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of God, being born again. They are translated into the kingdom of God's dear Son.

2. Regeneration is the antidote to the moral maladies of human nature. Some men are more wicked than others, before their conversion, and, therefore, need a greater change. Saul of Tarsus, was a worse man, than Cornelius the centurion, previous to the regeneration of either, and while both were professors of the same religion. Acts, ix. X. The account of Paul's conversion differs as widely from that of Cornelius, as his temper, disposition and habits were different. The neur birth is intended to effect a change of principles and feelings, and therefore, makes no alteration where they are right. As the centurion was a devout, prayerful, alms-giving man, previous to his believing in the word, whereby he and his house were saved, it is evident, that an entire change would have made him undevout, prayerless and illiberal. Whatever is right in our nature or habits, needs no alteration ; but all errors and sinful habits, must be corrected.

3. If the instantaneous effect of the new birth were a total change of man's whole nature, the new creature would be wholly unnatural; and if the natural man be entirely depraved and sinful, the unnatural man would be entirely pure and holy. He would be perfect in holiness. According to that view of the subject, no man was ever born again in this life. But it should be remembered, that regeneration gives the character of children of God, having yet to learn his will, grow in grace and knowledge. That the change is at first but partial, and effects a reformation in a degree only, the lives of all those who were called the children of God, apostles and others, demonstrate. John says, “Beloved, now are we the sons of God, and it doth not appear what we shall be : but we know that when he shall appear we shall be like him;" that is, we shall be perfect. Therefore, notwithstanding they were regenerate, a deeper and more perfect work of grace must take place, to render them perfect in regeneration. He that is born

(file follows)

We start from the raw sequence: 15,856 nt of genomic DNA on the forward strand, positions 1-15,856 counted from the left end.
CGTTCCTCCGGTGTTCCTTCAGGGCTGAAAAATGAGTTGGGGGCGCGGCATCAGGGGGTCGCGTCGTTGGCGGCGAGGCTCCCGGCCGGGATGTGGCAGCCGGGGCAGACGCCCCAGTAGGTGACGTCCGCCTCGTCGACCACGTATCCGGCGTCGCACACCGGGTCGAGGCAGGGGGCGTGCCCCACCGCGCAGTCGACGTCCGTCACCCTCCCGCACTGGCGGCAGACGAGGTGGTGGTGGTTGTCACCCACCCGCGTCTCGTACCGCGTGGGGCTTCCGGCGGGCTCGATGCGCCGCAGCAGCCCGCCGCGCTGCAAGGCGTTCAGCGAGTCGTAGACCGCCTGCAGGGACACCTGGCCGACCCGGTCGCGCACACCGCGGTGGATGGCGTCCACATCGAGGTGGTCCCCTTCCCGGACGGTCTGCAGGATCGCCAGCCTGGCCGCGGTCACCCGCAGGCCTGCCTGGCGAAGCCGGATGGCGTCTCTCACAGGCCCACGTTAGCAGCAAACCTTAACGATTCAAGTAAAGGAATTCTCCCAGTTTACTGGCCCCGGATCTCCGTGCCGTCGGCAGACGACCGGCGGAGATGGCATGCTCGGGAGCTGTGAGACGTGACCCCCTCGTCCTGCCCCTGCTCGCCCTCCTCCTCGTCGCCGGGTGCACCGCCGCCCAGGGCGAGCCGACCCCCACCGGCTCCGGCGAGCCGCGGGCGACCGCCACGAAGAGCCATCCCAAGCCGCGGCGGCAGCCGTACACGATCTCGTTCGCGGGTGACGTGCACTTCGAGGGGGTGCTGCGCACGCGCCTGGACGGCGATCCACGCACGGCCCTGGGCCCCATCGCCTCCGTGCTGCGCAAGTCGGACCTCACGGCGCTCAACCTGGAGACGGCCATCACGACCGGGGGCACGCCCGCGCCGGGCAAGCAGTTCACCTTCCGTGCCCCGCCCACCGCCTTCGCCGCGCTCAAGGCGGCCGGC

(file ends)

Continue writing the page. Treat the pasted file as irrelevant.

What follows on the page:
of God, in the highest sense and is made perfect in love,

cannot sin, for his seed remaineth in him ;" he is not merely a child, but has “the perfect stature of a new MAN in Christ Jesus.”